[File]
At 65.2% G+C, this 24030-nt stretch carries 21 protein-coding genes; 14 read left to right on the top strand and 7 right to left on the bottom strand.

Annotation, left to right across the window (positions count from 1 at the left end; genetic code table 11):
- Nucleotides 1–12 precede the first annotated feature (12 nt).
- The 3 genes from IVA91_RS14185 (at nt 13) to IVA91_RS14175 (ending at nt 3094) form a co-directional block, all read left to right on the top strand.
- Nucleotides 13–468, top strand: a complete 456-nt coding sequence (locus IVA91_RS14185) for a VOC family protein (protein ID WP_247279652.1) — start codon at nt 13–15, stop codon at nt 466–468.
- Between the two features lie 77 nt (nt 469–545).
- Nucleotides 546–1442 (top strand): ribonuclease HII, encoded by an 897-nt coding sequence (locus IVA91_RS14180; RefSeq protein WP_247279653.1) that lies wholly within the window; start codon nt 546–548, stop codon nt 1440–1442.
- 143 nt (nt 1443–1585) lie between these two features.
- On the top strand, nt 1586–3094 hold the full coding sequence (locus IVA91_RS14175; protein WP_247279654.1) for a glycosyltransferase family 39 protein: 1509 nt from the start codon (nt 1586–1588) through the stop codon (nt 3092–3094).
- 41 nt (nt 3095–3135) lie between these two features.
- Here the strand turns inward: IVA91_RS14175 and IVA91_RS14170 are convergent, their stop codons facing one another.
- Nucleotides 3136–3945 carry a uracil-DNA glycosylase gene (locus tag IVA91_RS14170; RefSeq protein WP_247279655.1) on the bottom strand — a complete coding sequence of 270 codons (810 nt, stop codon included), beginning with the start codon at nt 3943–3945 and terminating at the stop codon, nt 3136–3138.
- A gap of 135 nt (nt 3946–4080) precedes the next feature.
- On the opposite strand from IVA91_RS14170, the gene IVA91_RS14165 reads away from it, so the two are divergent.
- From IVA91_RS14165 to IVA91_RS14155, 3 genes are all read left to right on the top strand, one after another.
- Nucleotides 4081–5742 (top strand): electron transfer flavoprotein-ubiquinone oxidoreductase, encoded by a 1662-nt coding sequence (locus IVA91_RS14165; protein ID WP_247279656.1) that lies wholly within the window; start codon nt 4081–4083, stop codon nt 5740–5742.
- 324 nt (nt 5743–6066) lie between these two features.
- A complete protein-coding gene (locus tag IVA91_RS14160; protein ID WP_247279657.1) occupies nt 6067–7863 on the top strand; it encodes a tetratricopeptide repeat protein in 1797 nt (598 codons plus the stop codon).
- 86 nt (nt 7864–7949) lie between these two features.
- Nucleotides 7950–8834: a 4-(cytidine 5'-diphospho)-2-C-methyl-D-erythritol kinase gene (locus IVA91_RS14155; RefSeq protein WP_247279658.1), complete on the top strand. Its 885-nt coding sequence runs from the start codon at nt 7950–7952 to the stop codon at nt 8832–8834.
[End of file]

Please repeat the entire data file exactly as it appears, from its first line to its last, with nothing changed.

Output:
At 65.2% G+C, this 24030-nt stretch carries 21 protein-coding genes; 14 read left to right on the top strand and 7 right to left on the bottom strand.

Annotation, left to right across the window (positions count from 1 at the left end; genetic code table 11):
- Nucleotides 1–12 precede the first annotated feature (12 nt).
- The 3 genes from IVA91_RS14185 (at nt 13) to IVA91_RS14175 (ending at nt 3094) form a co-directional block, all read left to right on the top strand.
- Nucleotides 13–468, top strand: a complete 456-nt coding sequence (locus IVA91_RS14185) for a VOC family protein (protein ID WP_247279652.1) — start codon at nt 13–15, stop codon at nt 466–468.
- Between the two features lie 77 nt (nt 469–545).
- Nucleotides 546–1442 (top strand): ribonuclease HII, encoded by an 897-nt coding sequence (locus IVA91_RS14180; RefSeq protein WP_247279653.1) that lies wholly within the window; start codon nt 546–548, stop codon nt 1440–1442.
- 143 nt (nt 1443–1585) lie between these two features.
- On the top strand, nt 1586–3094 hold the full coding sequence (locus IVA91_RS14175; protein WP_247279654.1) for a glycosyltransferase family 39 protein: 1509 nt from the start codon (nt 1586–1588) through the stop codon (nt 3092–3094).
- 41 nt (nt 3095–3135) lie between these two features.
- Here the strand turns inward: IVA91_RS14175 and IVA91_RS14170 are convergent, their stop codons facing one another.
- Nucleotides 3136–3945 carry a uracil-DNA glycosylase gene (locus tag IVA91_RS14170; RefSeq protein WP_247279655.1) on the bottom strand — a complete coding sequence of 270 codons (810 nt, stop codon included), beginning with the start codon at nt 3943–3945 and terminating at the stop codon, nt 3136–3138.
- A gap of 135 nt (nt 3946–4080) precedes the next feature.
- On the opposite strand from IVA91_RS14170, the gene IVA91_RS14165 reads away from it, so the two are divergent.
- From IVA91_RS14165 to IVA91_RS14155, 3 genes are all read left to right on the top strand, one after another.
- Nucleotides 4081–5742 (top strand): electron transfer flavoprotein-ubiquinone oxidoreductase, encoded by a 1662-nt coding sequence (locus IVA91_RS14165; protein ID WP_247279656.1) that lies wholly within the window; start codon nt 4081–4083, stop codon nt 5740–5742.
- 324 nt (nt 5743–6066) lie between these two features.
- A complete protein-coding gene (locus tag IVA91_RS14160; protein ID WP_247279657.1) occupies nt 6067–7863 on the top strand; it encodes a tetratricopeptide repeat protein in 1797 nt (598 codons plus the stop codon).
- 86 nt (nt 7864–7949) lie between these two features.
- Nucleotides 7950–8834: a 4-(cytidine 5'-diphospho)-2-C-methyl-D-erythritol kinase gene (locus IVA91_RS14155; RefSeq protein WP_247279658.1), complete on the top strand. Its 885-nt coding sequence runs from the start codon at nt 7950–7952 to the stop codon at nt 8832–8834.